INDIANAPOLIS, Ind. -- It’s a special celebration of life procession for a Fountain Square local who some call an "icon" of the area.
Larry Mires spent his entire life in Fountain Square. Even though he was 90% deaf, he owned a record shop there, and was known for his golden "Larry" belt buckle.
"When it came to music, he could feel the beats,” said his son Elvis Mires, before talking about his father's dancing, “He just glides. He makes Michael Jackson look clumsy.”
In 2015, he was diagnosed with multiple forms of Stage 4 cancer, and given 6 to 8 weeks to live.
“They found out he was Stage 4 lung cancer, Stage 4 pancreatic cancer, cancer of the lymph nodes, and he had an aneurysm about 7 cm big,” Mires described, “Left my job, decided I could be a full time artist, take care of my pops. Six months later I was like screw this, I’m moving out. I can’t keep up with him.”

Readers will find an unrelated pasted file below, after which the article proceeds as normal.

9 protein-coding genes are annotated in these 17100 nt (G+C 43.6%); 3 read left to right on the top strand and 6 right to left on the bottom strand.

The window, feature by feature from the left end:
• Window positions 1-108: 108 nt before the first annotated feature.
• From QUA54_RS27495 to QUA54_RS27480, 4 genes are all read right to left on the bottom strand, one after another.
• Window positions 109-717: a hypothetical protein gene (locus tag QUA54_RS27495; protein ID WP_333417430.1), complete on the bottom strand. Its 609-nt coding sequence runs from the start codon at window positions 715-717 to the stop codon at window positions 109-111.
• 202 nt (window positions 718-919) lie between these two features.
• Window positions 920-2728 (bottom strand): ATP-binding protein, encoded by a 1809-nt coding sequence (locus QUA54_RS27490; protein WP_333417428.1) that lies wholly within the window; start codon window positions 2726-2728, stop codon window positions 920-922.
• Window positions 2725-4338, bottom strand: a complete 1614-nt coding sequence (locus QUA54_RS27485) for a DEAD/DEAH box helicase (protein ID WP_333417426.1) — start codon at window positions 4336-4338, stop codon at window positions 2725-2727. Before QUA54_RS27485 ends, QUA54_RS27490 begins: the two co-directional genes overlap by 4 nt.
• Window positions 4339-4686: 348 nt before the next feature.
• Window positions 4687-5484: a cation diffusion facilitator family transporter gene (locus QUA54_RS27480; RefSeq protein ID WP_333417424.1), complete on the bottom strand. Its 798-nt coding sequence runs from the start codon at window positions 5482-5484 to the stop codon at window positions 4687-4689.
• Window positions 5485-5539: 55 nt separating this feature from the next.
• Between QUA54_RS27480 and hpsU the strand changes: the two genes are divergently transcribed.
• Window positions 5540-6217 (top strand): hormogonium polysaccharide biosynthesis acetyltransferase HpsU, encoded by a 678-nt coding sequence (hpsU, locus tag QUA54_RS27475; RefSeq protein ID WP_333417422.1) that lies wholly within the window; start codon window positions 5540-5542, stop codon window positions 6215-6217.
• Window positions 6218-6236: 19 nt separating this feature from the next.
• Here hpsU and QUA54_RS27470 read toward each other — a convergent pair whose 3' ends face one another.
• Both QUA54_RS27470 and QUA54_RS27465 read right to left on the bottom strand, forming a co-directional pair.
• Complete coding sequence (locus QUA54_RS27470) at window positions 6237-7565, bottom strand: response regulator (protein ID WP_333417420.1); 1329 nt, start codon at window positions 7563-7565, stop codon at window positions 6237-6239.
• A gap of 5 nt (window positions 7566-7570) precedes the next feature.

Larry defied all odds, living for another four years before passing away two weeks ago. Every day he took walks to Peppy Grill for coffee, played chess there with his son, and stopped at his favorite store in the square. When the store shut down, and Peppy closed for renovations, everything changed.
“He had no where to walk, no where to go, that's when his health started declining," Mires said of his father.
Larry once made a promise to his wife that he would never ride a motorcycle again after her cousin died. He continued to work on bikes and hot rods, but kept his promise. Elvis said his father always got frustrated getting stuck behind a funeral procession, until he saw a group of bikers on motorcycles give one for their fallen friend.
“I've never seen my Dad look like a kid like that before, and I remember him saying, "When I go that's how I wanna go,” Elvis Mires said behind tears.
His family is going to give Larry the send off he deserves. They are looking for any bikers or hot rod owners willing to help in the procession. It will be on route to his celebration of life September 20 at 4 pm. It will start at Southside Harley Davidson, then follow the path of Larry's his daily walking route during his cancer fight, before ending at the Grove Haus in Fountain Square.